Moreover, once the new XJ saloon arrives in 2010, Jaguar will have finished completely revamping its lineup in 24 months. The "new" Jaguar is no longer about country-club-like cars with anonymous styling painted in British racing green and loaded with wood and thick pile carpeting.
Meanwhile, the rational side of the business is in place. The research shows that Jaguar has whipped its legendary quality problems. In the J.D. Power and Associates three-year Vehicle Dependability Study, Jaguar ranks well above average, and in Power's short-term Initial Quality Study, Jaguar also has established a track record of above average quality.
O'Driscoll says Jaguar's revenue per vehicle is up, incentive spending is down 40 per cent and together with the quality improvements, the result is "great residual values." Indeed, according to Automotive Lease Guide, the XF has the best three-year resale value among all luxury sedans sold in Canada (42.3 per cent).
Surely the new XFR will only bolster that sort of performance - because in the 510-horsepower, supercharged XFR, Jaguar now has a legitimate saloon alternative to the BMW M5 and Mercedes-Benz E63 AMG.
At $85,300, the 2010 XFR has a $21,600 advantage over the $106,900 2009 M5 and a $35,800 edge over the 2009 E63 ($121,100). That's a mountain of cash at a time when even the Donald Trumps of the world are watching their balance sheets with some alarm.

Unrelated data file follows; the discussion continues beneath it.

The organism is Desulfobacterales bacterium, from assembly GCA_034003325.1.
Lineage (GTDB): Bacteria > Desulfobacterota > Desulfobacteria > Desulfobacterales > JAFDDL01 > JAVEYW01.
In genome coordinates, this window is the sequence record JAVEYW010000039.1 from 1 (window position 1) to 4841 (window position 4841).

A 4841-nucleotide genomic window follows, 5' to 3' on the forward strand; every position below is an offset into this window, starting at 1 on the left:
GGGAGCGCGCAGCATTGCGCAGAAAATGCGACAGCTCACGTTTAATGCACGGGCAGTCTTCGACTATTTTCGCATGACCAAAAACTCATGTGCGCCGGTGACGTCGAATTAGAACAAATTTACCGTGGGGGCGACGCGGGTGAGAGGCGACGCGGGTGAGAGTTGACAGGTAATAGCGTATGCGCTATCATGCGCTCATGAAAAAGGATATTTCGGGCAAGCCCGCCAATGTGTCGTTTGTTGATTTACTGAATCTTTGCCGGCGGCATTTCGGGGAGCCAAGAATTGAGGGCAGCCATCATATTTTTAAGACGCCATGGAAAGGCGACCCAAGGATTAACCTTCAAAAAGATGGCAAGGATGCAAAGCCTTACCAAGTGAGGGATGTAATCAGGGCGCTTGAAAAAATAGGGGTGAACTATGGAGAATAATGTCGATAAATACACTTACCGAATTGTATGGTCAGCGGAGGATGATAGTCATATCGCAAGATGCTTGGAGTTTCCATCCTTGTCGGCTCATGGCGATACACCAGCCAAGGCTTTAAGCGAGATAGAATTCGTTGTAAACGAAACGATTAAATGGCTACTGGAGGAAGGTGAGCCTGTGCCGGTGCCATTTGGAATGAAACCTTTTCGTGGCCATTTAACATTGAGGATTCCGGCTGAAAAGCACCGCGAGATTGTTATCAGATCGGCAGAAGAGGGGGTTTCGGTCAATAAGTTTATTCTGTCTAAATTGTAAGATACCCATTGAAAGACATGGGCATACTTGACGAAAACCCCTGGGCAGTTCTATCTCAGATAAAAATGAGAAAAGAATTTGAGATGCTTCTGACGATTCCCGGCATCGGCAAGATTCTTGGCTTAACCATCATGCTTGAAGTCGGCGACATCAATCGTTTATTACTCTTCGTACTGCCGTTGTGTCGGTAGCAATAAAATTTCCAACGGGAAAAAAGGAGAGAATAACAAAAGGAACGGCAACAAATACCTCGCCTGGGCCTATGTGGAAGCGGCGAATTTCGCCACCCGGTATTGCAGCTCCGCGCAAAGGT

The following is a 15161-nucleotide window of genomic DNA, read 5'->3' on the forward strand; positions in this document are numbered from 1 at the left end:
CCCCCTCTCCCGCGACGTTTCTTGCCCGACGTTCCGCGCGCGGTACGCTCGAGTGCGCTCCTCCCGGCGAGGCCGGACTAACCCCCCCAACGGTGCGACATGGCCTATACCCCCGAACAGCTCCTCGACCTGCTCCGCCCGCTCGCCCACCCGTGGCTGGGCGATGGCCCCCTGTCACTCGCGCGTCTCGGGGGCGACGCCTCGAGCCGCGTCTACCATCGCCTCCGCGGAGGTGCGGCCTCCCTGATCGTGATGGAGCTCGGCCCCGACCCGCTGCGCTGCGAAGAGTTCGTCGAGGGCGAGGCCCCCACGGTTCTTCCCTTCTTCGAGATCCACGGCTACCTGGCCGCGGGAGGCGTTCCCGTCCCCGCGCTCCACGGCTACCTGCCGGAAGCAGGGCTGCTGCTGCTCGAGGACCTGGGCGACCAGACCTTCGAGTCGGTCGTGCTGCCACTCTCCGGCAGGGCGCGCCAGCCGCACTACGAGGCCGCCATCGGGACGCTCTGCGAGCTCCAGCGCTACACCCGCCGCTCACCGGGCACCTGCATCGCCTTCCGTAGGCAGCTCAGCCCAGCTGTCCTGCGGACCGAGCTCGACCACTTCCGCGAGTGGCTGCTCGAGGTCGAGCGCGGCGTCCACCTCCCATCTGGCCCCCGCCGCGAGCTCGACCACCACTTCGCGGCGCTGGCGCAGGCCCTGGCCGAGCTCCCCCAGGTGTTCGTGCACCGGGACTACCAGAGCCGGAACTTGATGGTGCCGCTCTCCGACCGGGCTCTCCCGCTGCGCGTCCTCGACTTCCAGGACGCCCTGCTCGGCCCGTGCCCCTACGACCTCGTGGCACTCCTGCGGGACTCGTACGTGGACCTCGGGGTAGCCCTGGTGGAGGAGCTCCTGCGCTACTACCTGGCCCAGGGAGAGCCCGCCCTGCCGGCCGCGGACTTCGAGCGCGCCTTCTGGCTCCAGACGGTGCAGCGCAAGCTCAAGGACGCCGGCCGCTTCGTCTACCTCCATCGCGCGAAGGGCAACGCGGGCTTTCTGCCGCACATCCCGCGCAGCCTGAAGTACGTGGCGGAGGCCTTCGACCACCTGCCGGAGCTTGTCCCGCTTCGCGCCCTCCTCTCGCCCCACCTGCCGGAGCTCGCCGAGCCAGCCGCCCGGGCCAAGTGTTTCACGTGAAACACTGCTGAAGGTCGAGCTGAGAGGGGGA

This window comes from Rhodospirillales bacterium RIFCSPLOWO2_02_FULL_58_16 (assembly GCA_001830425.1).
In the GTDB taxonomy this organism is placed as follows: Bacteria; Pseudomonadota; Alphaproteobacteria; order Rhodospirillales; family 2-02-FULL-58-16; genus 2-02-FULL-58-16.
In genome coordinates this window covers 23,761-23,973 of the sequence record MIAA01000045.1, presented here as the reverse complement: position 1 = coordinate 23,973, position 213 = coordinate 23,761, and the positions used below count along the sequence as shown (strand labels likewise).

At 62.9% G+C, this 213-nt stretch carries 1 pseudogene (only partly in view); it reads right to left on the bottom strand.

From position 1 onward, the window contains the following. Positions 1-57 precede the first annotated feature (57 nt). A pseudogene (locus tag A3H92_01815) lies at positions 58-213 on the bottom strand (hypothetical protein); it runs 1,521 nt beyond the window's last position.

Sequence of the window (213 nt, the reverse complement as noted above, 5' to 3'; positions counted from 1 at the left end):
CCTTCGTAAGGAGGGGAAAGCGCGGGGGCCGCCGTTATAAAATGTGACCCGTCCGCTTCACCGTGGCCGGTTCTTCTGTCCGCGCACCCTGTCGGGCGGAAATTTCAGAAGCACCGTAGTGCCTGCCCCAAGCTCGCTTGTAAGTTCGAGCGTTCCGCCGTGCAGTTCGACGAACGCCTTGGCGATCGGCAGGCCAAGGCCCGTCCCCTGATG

The XFR has Jaguar's all-new 5.0-litre, direct-injection V-8, only it's been supercharged to 510 horsepower. Compared to the old supercharged 4.2-litre V-8, the 5.0-litre has 23 per cent more horsepower (the '09 XF Supercharged had 420 hp, but sold for less, at $77,800) and torque has increased by 12 per cent (461 lb-ft is dished out from 2,500 rpm to 5,500 rpm versus 408 lb-ft in the '09 car).
Once you get the new engine percolating, performance is astonishing and relentless. Dragstrip time: 0-100 km/h in 4.9 seconds. So this XFR has the stats to match the mighty BMW M5 (500 hp) and the E63 (507 hp). But you'd be hard-pressed to think so at first glance. The car's potential is not immediately obvious.
The styling revisions - a redesigned front end, added air intakes, small side skirts, a dinky rear spoiler and quad exhausts - do not exactly leap out and poke the untrained eye. Even experienced car nuts might not notice what's going on here. Inside, there are further additions, including special dials, dark wood and more heavily bolstered, but extremely comfortable, seats. They are subtle, too.
The visual changes are tasteful but effective and easy to overlook. That would be a shame.
The XFR is a pavement-eating monster with hard-to-tap performance potential. The stiffened suspension means the ride is harder, though it's not punishing and touring about on city streets or country roads is not a sentence to a visit to the chiropractor for a spinal readjustment.
Nonetheless, if you are in the mood, the XFR is good for a good thrashing, but that's not required - as it seems to be in the M5.
Floor the throttle in this Jag, though, and something astonishing happens. This car is as indecently quick as you want it to be. There is a load of grunt from anywhere in the rev range and it comes on without any fuss.